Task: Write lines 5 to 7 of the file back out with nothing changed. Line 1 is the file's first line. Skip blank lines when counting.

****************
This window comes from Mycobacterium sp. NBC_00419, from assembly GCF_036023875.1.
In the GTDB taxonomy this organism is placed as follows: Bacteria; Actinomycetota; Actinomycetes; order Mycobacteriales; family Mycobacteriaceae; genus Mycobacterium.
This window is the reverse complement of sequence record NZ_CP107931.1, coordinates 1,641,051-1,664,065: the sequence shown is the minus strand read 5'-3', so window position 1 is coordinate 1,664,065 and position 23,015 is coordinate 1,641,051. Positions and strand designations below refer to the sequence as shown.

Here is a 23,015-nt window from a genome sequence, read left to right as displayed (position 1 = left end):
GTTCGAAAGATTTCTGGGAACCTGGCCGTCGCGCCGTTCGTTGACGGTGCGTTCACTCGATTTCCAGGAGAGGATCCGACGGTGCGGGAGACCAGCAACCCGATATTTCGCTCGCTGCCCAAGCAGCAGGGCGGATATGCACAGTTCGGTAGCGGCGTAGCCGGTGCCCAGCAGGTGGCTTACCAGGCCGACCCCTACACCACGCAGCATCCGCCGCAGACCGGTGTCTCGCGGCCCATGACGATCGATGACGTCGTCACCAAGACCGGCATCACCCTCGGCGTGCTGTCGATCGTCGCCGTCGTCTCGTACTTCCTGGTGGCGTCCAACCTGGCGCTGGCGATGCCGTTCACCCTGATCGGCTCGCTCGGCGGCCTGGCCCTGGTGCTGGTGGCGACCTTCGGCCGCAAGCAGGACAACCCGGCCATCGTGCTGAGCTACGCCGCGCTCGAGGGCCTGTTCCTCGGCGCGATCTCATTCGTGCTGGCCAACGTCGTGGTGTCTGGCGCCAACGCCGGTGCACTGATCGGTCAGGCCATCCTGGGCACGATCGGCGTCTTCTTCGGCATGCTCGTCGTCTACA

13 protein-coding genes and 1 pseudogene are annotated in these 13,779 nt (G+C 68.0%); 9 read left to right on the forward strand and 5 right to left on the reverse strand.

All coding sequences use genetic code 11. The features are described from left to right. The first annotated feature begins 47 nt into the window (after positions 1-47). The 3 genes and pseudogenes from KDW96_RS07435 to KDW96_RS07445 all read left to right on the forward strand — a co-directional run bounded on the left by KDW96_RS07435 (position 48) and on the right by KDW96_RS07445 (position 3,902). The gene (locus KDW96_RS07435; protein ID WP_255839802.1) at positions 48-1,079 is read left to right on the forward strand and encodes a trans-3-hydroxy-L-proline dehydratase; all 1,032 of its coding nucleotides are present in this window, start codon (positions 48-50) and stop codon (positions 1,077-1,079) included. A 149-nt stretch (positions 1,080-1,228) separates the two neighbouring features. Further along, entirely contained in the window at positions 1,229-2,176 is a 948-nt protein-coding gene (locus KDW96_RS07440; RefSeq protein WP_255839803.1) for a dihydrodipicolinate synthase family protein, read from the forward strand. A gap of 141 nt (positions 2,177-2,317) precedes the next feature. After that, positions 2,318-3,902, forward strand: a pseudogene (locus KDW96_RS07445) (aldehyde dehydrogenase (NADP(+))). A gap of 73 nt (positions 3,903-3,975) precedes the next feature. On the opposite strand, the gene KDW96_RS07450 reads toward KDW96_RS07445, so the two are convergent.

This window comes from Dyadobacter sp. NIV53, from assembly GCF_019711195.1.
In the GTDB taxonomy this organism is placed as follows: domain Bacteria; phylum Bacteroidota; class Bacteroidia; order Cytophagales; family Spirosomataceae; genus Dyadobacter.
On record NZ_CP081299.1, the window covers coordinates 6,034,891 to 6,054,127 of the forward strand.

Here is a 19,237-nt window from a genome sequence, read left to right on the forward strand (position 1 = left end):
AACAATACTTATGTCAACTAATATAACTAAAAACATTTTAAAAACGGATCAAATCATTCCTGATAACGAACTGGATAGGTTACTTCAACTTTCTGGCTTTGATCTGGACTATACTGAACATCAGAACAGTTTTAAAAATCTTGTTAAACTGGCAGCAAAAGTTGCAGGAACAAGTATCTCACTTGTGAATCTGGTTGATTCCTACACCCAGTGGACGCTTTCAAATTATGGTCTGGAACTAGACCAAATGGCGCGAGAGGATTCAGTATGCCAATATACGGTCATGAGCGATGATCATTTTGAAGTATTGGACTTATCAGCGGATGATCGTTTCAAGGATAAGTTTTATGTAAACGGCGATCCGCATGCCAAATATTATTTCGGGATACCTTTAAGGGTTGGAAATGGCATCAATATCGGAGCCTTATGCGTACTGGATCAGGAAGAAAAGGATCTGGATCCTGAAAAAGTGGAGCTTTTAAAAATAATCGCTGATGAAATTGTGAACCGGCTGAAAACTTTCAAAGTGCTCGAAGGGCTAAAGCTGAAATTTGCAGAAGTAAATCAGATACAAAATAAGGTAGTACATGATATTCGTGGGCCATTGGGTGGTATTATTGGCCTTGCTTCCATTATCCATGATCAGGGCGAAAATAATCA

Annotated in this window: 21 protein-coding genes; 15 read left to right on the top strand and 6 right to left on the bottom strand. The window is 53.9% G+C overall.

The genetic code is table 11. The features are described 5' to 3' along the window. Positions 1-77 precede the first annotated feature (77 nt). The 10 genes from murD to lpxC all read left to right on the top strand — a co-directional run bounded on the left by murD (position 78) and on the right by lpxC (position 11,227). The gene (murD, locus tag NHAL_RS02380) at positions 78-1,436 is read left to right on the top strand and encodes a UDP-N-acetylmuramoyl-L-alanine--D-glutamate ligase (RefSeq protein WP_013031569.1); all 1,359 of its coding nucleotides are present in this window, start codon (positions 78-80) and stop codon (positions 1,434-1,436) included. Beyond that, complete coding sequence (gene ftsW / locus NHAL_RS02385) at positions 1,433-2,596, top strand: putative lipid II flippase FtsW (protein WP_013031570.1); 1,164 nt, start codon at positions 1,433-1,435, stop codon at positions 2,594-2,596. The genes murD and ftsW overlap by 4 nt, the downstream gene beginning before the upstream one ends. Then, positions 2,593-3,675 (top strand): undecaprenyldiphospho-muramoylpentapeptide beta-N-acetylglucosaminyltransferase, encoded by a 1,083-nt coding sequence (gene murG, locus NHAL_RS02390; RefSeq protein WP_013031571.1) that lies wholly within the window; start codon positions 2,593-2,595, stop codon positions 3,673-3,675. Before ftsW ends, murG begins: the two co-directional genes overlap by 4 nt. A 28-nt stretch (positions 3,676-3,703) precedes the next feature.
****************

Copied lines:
GTTCGAAAGATTTCTGGGAACCTGGCCGTCGCGCCGTTCGTTGACGGTGCGTTCACTCGATTTCCAGGAGAGGATCCGACGGTGCGGGAGACCAGCAACCCGATATTTCGCTCGCTGCCCAAGCAGCAGGGCGGATATGCACAGTTCGGTAGCGGCGTAGCCGGTGCCCAGCAGGTGGCTTACCAGGCCGACCCCTACACCACGCAGCATCCGCCGCAGACCGGTGTCTCGCGGCCCATGACGATCGATGACGTCGTCACCAAGACCGGCATCACCCTCGGCGTGCTGTCGATCGTCGCCGTCGTCTCGTACTTCCTGGTGGCGTCCAACCTGGCGCTGGCGATGCCGTTCACCCTGATCGGCTCGCTCGGCGGCCTGGCCCTGGTGCTGGTGGCGACCTTCGGCCGCAAGCAGGACAACCCGGCCATCGTGCTGAGCTACGCCGCGCTCGAGGGCCTGTTCCTCGGCGCGATCTCATTCGTGCTGGCCAACGTCGTGGTGTCTGGCGCCAACGCCGGTGCACTGATCGGTCAGGCCATCCTGGGCACGATCGGCGTCTTCTTCGGCATGCTCGTCGTCTACA

13 protein-coding genes and 1 pseudogene are annotated in these 13,779 nt (G+C 68.0%); 9 read left to right on the forward strand and 5 right to left on the reverse strand.

All coding sequences use genetic code 11. The features are described from left to right. The first annotated feature begins 47 nt into the window (after positions 1-47). The 3 genes and pseudogenes from KDW96_RS07435 to KDW96_RS07445 all read left to right on the forward strand — a co-directional run bounded on the left by KDW96_RS07435 (position 48) and on the right by KDW96_RS07445 (position 3,902). The gene (locus KDW96_RS07435; protein ID WP_255839802.1) at positions 48-1,079 is read left to right on the forward strand and encodes a trans-3-hydroxy-L-proline dehydratase; all 1,032 of its coding nucleotides are present in this window, start codon (positions 48-50) and stop codon (positions 1,077-1,079) included. A 149-nt stretch (positions 1,080-1,228) separates the two neighbouring features. Further along, entirely contained in the window at positions 1,229-2,176 is a 948-nt protein-coding gene (locus KDW96_RS07440; RefSeq protein WP_255839803.1) for a dihydrodipicolinate synthase family protein, read from the forward strand. A gap of 141 nt (positions 2,177-2,317) precedes the next feature. After that, positions 2,318-3,902, forward strand: a pseudogene (locus KDW96_RS07445) (aldehyde dehydrogenase (NADP(+))). A gap of 73 nt (positions 3,903-3,975) precedes the next feature. On the opposite strand, the gene KDW96_RS07450 reads toward KDW96_RS07445, so the two are convergent.